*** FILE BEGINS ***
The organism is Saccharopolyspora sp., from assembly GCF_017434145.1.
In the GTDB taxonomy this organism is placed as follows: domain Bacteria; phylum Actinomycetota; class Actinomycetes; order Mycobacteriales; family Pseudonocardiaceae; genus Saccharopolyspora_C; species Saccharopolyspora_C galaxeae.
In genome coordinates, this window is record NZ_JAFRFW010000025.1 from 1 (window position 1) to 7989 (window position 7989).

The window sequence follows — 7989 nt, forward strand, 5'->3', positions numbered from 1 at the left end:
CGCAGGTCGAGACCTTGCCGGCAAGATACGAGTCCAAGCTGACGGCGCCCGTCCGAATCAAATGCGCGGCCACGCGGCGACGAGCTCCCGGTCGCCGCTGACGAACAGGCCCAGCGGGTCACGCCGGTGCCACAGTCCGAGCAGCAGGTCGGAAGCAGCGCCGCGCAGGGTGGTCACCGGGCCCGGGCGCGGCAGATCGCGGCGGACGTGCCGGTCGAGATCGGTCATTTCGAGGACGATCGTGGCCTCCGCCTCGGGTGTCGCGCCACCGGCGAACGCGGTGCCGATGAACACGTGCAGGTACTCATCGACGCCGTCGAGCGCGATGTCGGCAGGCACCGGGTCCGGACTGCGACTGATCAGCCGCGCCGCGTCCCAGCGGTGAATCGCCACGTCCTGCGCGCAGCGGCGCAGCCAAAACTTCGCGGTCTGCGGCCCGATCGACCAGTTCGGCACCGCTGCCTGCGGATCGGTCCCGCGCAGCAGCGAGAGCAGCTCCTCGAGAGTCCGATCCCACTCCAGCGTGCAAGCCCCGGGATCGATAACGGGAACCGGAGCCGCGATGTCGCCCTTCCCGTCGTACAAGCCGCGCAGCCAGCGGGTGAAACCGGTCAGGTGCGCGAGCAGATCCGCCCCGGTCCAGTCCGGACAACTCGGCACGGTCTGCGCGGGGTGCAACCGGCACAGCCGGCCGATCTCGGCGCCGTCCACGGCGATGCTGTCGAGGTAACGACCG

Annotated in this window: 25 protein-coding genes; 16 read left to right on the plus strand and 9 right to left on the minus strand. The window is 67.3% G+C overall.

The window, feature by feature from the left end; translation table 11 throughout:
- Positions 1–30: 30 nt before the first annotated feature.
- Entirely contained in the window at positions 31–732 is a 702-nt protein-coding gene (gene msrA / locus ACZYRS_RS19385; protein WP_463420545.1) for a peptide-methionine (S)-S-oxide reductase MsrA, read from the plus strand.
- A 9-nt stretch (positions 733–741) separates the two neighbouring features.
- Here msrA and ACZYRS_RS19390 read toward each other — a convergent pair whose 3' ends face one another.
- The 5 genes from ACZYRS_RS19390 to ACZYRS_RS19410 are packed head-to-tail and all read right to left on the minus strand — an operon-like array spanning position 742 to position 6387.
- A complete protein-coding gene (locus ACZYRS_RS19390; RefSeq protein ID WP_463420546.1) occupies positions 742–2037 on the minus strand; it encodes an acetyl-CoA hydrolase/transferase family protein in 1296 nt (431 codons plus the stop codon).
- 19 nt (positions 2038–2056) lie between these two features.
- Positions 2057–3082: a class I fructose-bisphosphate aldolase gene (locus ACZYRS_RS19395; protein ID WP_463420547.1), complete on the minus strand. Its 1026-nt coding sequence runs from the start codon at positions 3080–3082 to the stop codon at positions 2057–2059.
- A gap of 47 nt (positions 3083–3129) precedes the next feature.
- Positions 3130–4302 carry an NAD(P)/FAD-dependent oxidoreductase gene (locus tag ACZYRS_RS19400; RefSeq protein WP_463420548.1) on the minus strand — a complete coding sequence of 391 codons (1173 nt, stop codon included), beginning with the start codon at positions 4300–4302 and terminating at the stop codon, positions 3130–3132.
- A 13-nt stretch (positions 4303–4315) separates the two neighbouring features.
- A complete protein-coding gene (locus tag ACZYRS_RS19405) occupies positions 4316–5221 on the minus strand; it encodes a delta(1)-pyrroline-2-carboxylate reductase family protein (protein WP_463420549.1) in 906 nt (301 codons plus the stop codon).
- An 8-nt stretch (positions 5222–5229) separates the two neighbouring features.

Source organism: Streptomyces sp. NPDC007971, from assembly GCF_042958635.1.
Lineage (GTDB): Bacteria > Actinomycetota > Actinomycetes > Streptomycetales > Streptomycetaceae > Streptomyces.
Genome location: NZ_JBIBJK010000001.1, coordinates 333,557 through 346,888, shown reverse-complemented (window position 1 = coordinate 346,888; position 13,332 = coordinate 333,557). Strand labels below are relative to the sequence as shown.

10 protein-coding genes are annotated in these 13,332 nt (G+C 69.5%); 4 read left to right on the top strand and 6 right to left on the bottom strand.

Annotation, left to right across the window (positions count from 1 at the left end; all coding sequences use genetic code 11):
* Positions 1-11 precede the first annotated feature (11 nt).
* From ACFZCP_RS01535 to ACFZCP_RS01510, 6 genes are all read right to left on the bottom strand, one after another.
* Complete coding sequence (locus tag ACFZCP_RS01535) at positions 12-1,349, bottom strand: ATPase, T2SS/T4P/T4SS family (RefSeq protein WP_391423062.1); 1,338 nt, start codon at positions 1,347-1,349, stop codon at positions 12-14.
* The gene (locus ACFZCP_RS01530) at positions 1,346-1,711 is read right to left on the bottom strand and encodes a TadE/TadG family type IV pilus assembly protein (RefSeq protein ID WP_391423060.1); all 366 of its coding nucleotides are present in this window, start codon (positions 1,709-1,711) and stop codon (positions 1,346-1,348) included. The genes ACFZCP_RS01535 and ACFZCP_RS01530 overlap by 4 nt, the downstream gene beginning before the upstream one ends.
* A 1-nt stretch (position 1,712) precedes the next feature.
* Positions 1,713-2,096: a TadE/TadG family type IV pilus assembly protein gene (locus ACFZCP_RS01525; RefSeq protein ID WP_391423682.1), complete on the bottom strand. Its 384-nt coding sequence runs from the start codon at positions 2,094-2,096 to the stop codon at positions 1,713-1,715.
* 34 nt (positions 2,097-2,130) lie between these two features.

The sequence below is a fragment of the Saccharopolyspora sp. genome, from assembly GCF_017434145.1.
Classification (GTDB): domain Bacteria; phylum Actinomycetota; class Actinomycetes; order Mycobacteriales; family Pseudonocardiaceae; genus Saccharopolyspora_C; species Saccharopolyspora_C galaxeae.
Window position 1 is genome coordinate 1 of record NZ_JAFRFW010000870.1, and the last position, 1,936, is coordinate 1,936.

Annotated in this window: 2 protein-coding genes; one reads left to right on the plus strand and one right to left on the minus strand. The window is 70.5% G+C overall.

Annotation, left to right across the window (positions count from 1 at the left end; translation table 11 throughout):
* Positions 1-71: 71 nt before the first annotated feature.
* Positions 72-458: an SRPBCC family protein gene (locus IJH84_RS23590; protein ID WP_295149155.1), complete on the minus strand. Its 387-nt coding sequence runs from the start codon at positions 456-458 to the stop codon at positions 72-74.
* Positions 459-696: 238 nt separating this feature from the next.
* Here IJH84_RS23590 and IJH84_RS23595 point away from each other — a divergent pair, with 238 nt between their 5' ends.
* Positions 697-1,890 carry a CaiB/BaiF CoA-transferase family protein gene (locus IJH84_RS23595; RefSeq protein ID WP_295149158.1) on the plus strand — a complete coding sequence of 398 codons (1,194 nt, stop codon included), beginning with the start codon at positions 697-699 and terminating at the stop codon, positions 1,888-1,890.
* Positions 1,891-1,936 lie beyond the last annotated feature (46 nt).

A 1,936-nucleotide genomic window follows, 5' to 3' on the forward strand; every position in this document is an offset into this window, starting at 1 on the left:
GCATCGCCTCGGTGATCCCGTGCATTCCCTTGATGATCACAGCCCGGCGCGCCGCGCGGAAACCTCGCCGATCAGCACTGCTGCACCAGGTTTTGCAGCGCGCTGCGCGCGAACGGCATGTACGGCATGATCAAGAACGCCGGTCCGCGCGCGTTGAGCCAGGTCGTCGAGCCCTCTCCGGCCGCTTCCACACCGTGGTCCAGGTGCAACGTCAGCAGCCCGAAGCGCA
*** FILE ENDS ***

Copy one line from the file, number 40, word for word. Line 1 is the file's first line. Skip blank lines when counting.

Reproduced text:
* Positions 459-696: 238 nt separating this feature from the next.